As you implement the National HIV/AIDS Strategy (NHAS), we ask that the first thing you address is the AIDS Drug Assistance Program (ADAP) funding crisis. We appreciate the $25 million to see us through September 30, 2010. We are concerned that is not a long-term solution and will only get us through a limited period. As of Jul 8, 2010, 2,291 individuals are on waiting lists. This number does not include individuals in states that don’t keep waiting lists, have significantly reduced the drug formulary, or have significantly changed the income eligibility levels. On Jul 1, Georgia became the 12th state to close enrollment and start a waiting list. Ohio changed its income eligibility levels so that more then 1,000 HIV/AIDS patients will lose their benefits. New Jersey also changed its income eligibility levels so that 947 HIV/AIDS patients will lose their benefits. Without an immediate solution, other states will follow.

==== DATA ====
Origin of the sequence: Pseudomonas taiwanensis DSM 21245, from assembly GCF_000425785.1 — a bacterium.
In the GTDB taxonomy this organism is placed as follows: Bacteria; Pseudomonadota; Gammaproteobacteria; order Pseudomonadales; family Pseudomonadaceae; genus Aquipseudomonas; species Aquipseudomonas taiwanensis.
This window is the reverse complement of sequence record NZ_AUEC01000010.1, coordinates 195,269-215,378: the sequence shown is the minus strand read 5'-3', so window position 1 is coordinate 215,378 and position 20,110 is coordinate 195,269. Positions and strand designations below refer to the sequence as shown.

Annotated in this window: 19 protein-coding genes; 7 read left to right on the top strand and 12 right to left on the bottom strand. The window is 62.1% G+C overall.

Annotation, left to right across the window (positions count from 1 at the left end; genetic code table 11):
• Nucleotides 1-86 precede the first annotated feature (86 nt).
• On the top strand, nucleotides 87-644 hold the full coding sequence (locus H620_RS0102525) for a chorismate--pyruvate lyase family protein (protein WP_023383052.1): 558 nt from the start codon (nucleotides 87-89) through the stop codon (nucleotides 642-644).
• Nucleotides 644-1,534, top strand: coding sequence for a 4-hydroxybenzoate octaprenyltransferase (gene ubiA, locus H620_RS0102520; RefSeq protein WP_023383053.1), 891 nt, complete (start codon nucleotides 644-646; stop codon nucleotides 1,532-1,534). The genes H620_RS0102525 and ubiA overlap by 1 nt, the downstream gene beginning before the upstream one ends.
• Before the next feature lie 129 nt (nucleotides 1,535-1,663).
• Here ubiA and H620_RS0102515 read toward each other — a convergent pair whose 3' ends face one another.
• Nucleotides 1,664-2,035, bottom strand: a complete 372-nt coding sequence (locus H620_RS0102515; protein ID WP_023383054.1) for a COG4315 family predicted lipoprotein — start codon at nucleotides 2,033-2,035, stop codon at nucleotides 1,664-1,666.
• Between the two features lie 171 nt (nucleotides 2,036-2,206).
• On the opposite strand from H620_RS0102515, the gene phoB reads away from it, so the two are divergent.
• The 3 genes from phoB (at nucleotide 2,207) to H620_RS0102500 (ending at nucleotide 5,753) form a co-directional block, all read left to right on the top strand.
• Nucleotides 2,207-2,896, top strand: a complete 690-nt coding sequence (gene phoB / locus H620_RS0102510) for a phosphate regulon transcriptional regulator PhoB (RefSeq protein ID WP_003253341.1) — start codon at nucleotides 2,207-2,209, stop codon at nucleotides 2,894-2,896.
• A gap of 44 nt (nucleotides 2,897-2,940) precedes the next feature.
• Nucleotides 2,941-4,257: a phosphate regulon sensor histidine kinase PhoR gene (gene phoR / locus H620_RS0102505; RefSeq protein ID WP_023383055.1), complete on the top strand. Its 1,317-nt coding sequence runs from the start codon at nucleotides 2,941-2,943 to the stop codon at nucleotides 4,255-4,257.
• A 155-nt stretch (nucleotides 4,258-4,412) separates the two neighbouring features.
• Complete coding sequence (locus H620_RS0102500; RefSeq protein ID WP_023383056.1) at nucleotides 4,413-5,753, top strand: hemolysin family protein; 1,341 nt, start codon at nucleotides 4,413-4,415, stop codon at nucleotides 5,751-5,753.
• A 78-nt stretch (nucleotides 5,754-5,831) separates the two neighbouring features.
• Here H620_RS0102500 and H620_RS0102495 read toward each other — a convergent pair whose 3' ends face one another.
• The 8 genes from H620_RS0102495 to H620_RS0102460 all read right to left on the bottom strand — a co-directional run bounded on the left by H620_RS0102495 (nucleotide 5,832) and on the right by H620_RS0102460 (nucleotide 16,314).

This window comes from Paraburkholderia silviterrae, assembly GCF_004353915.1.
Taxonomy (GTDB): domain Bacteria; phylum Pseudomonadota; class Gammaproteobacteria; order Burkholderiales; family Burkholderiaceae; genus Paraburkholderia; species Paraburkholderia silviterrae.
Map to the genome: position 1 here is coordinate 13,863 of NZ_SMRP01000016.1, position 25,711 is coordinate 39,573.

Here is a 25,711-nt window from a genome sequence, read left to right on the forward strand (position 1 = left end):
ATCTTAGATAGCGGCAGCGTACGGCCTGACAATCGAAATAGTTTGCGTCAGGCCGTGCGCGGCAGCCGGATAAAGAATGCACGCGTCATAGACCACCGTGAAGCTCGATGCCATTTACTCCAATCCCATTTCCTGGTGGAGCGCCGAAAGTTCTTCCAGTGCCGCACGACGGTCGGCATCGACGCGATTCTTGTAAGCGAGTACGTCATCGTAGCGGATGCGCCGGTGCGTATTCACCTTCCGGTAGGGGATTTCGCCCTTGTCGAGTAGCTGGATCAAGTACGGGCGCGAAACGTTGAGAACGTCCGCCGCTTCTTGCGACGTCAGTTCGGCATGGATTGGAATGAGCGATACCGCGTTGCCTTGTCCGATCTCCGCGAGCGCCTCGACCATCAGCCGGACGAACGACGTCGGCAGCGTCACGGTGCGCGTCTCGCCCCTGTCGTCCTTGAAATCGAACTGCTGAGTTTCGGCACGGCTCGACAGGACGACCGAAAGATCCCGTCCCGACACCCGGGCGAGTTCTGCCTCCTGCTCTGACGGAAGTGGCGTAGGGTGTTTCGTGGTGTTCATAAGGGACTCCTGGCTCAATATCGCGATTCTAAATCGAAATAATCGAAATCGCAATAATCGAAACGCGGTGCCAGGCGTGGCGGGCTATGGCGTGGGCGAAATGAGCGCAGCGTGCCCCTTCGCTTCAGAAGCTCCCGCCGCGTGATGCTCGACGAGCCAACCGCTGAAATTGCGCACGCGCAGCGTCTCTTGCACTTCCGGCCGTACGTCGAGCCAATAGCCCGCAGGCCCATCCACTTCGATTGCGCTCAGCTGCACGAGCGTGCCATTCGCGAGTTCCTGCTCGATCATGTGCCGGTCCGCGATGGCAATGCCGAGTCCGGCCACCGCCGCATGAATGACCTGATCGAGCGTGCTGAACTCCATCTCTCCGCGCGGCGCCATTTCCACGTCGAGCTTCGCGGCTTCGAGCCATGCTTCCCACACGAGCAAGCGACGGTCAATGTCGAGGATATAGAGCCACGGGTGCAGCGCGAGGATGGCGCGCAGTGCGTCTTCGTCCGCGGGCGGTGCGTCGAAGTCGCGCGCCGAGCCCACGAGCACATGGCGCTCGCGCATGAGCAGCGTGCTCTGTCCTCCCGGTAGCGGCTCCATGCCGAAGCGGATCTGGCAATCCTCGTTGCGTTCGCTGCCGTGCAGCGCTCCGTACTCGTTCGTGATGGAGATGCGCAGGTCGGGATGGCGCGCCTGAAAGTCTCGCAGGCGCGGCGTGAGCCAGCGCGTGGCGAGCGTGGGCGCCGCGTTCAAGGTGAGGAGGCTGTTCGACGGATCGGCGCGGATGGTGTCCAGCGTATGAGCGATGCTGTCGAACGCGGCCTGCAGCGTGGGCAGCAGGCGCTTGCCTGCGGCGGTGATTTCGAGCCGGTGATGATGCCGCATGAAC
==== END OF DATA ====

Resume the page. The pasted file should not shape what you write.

As you consider solutions, please make it [funding for ADAP] multi-year funding through 2014, support states that don’t keep waiting lists but have closed enrollment or that are on the brink of a waiting list, ensure that all the necessary drugs are covered, and [the] integration of a permanent solution into health care reform.

We look forward to the reviewing the National HIV/AIDS Strategy and the opportunity to work with your administration to ensure its implementation across the country. Thank you for your support and leadership.

Sincerely,

2 God B The Glory, Inc     A Brave New Day     A Family Affair